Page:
Description

[2 points] Construction with constraints. During the next 4 months, a construction rm must complete three projects. Each project has a deadline as well as labor requirements. Project 1 must be completed no later than 3 months from now and requires 8 workermonths of labor. Project 2 must be completed no later than 4 months from now and requires 10 workermonths of labor. Project 3 must be completed no later than 2 months from now and requires 12 workermonths of labor. Each month, 8 workers are available. During a given month, no more than 6 workers can work on a single job. Determine whether all three projects can be completed on time.

[4 points]
Stigler’s diet. In 1945, American economist (and future Nobel Memorial Prizewinner in Economics) George Stigler published a paper investigating the composition of an optimal diet; minimizing total cost while meeting the recommended daily allowance (RDA) of several nutrients. To answer this question, Stigler tabulated a list of 77 foods and their nutrient content for 9 nutrients: calories, protein, calcium, iron, vitamin A, thiamine, ribo avin, niacin, and ascorbic acid. Here is what the rst few rows and columns of his table looked like:


Calories (1000)
Protein (g)
Calcium (g)
Iron (mg)
. . .
Wheat Flour (Enriched)
44.7
1411
2
365
. . .
Macaroni
11.6
418
0.7
54
. . .
Wheat Cereal (Enriched)
11.8
377
14.4
175
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To make calculations easier, Stigler normalized his data so each row shows the nutrients contained in $1’s worth of the given food item. Back then, $1 could buy you quite a lot!
When Stigler posed his diet problem, the simplex method had not yet been invented. In his paper, he wrote: \…the procedure is experimental because there does not appear to be any direct method of nding the minimum of a linear function subject to linear conditions.” Nevertheless, through a combination of what he called \trial and error, mathematical insight, and agility”, he eventually arrived at a solution: a diet costing only $39.93 per year. Though he confessed: \There is no reason to believe that the cheapest combination was found, for only a handful of the [many] possible combinations of commodities were examined.”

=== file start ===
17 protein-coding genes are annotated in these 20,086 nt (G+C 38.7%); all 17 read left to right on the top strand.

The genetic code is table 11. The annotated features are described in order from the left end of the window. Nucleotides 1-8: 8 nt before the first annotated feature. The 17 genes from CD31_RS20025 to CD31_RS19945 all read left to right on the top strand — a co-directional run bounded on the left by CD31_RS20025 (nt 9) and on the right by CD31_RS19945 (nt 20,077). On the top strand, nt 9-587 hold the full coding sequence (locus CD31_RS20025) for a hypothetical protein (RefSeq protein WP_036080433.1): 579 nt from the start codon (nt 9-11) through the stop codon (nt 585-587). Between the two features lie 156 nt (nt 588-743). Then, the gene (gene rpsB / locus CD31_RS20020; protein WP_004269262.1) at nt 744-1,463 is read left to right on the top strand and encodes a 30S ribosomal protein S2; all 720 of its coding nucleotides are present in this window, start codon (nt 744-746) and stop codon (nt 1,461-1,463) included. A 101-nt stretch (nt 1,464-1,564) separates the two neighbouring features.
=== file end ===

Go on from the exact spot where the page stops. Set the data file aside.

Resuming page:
Formulate Stigler’s diet problem as an LP and solve it. To get you started, Stigler’s original data is provided in stigler.csv, and the IJulia notebook stigler.ipynb imports the data and puts it into a convenient array format. How does your cheapest diet compare in annual cost to Stigler’s? What foods make up your optimal diet? Write out a list of foods and the optimal daily number of units, for just those foods where the optimal diet has more than 0 units.
Note: Remember that the lower bounds are for daily quantities, so you can solve the LP to nd the optimal daily cost of the diet, but remember to multiply by 365 to obtain the optimal annual cost.

For the model above, print out the lower bounds for each nutrient alongside the amount of nutrient in the optimal diet and the dual variable corresponding to that constraint. Which of these bounds are active, that is, satis ed by the solution with equality? Verify that complementarity is satis ed for this solution.
CS/ECE/ISyE 524 Introduction to Optimization Steve Wright, Spring 2021
(Remember that the solutions of LPs often contain some roundo error, so the reported nutrient amounts for the optimal solution might be very slightly infeasible, but in such cases we would report them as \active.”


Suppose we wanted to nd the cheapest diet that contains no \Liver (Beef)” and at least :01 units of \Milk.” Again, write out the foods that consitute the optimal diet, the amount of each, and the annual cost.


[3 points]
Museum site planning. A site is being investigated as a potential location for a new museum. An aerial plan of the site is shown in the gure below (in units of feet). The museum will have a circular footprint and law mandates that there be at least 75 feet of clearance between the building and any edge of the site. If we want the largest possible museum, where should it be located? What is its optimal radius?


In a markdown cell in your jupyter notebook, write down the mathematical model of this optimization problem, including the decision variables, constraints and objective function. Make sure to describe all problem parameters.



Solve the problem in Julia/JuMP, nding the optimal location for the museum and the optimal radius. Replot the gure below, indicating the footprint of the museum as a red circle. Hint: Use the Julia code in Chebyshev plot figure.ipynb to plot the gure below.

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